HomeUncategorizedTwo-legged robot "Cassie" learned how to mint a ball

Two-legged robot “Cassie” learned how to mint a ball

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Walking robots, especially those using dynamic movements, have advantages over wheeled ones, but their design and control algorithms are much more complicated. This is due to the fact that such robots are unstable and they constantly have to maintain balance by monitoring their position and carefully calculating future movements. If developers create a robot with hands that performs some tasks with their help, control becomes even more difficult, because asynchronous movements of the arms and legs have to be coordinated so that the robot does not fall.

A team of engineers from the University of California at Berkeley introduced the Cassie bipedal robot in 2017 and then created the humanoid Digit robot on its base, which differs from Cassie in the presence of its trunk and arms. For two years, developers have been constantly teaching robots various private non-trivial skills, because in the future these developments can be used to create a universal robot that can be put into practice.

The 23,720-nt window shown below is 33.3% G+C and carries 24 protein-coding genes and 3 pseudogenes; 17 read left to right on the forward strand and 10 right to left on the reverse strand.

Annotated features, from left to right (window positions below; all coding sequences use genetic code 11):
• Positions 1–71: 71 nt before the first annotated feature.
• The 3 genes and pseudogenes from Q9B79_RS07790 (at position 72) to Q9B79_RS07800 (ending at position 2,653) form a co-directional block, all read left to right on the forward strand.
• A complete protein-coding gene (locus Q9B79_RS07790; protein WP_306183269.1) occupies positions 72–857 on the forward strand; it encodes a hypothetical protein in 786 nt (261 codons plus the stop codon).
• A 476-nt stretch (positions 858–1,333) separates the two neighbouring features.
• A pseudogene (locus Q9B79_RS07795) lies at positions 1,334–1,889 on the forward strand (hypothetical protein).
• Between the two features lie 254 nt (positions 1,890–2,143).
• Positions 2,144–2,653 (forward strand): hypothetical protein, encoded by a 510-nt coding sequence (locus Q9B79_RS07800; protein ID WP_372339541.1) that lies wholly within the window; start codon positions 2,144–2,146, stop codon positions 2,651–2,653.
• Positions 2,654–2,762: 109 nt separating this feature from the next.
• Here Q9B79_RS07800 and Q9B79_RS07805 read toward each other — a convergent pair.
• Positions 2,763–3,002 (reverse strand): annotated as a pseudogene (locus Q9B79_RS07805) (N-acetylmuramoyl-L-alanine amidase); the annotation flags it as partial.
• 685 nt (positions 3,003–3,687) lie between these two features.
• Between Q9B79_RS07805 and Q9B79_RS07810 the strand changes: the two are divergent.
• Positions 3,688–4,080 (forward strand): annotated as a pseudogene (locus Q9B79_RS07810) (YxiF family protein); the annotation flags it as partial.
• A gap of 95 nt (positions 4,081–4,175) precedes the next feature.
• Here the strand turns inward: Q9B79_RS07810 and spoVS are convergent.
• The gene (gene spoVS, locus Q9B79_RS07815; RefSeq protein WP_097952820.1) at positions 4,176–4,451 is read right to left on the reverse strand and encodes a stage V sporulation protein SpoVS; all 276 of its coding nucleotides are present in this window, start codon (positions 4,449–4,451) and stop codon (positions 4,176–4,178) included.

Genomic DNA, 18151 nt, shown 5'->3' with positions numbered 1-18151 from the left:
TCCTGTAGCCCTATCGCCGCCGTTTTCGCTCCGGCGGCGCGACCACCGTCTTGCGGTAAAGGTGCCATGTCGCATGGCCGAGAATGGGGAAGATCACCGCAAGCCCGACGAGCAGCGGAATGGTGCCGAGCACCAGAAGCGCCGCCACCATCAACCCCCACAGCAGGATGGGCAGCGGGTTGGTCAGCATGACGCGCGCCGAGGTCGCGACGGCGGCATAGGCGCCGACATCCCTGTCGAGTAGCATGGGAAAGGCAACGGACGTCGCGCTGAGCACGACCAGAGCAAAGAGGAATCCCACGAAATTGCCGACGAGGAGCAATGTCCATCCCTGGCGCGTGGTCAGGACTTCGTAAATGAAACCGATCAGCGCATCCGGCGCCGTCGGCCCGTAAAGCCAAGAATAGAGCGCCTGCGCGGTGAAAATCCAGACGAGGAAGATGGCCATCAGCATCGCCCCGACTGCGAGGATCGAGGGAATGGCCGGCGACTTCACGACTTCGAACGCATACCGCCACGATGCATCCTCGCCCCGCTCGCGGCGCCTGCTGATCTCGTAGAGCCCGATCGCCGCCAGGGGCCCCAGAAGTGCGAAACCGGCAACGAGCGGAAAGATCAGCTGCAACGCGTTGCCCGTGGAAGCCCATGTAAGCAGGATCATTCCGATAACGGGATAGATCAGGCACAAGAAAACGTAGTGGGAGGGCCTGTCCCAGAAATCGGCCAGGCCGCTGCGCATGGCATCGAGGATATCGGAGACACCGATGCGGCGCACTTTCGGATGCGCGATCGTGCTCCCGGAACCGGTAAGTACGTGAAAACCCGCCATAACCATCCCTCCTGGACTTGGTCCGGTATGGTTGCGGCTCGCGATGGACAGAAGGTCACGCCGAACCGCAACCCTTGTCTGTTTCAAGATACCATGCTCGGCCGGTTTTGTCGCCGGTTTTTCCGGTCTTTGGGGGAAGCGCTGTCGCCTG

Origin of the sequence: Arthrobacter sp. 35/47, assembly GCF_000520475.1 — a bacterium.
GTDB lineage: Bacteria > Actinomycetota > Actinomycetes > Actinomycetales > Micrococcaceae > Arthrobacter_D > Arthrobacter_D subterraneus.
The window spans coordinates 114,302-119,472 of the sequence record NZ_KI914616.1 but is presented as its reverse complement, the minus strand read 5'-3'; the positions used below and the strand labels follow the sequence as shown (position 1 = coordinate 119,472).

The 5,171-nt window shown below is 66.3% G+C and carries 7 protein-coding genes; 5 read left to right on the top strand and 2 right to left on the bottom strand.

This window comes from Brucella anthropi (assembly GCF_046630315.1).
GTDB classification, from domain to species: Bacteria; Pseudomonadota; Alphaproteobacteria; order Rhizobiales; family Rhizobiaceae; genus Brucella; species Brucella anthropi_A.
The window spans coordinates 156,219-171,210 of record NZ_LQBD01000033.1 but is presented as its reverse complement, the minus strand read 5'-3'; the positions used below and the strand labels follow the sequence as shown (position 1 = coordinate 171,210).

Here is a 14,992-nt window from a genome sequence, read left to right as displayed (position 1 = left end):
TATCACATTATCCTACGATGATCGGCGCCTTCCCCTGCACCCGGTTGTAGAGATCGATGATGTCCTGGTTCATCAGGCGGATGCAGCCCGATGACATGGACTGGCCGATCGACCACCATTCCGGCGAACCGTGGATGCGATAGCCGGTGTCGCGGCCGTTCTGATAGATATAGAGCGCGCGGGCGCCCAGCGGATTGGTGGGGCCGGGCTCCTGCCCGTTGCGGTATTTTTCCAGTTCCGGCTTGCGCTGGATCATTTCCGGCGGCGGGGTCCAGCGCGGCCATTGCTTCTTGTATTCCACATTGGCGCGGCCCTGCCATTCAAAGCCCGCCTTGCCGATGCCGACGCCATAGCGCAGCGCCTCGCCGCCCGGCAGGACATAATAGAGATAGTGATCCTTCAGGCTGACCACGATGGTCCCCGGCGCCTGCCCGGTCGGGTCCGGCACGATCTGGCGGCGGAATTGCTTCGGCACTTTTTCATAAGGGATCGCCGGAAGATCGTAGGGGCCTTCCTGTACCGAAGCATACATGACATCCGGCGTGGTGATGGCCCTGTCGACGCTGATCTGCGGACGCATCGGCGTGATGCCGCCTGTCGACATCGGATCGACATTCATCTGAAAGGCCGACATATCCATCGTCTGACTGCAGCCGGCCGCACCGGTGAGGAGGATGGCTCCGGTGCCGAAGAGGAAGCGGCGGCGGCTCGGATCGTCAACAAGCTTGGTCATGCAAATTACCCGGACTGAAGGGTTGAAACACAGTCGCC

The last skill that the engineers taught Cassie was to toss the ball over itself using a small pad at the top of the body. After the engineer releases the ball over the robot, it begins to move the body up and down, as well as tilt it slightly to the side, depending on the trajectory of the ball. At the same time, the robot maintains a stable position in one place.

While the robot has several limitations while chasing the ball. First, it tracks the position of the pad and the ball using an external motion capture system. Secondly, the control algorithm assumes that the robot is fixed, and in fact, it can shift a little, which is why a miscalculation gradually appears, and The robot loses the ball.

Recently, the developers have taught Cassie to ride gyro scooter. They showed that the robot can maintain balance and rotate, even if it hits small bumps. In the future, such a skill may help in solving applied tasks requiring two dynamic actions, engineers said in an interview with IEEE Spectrum.

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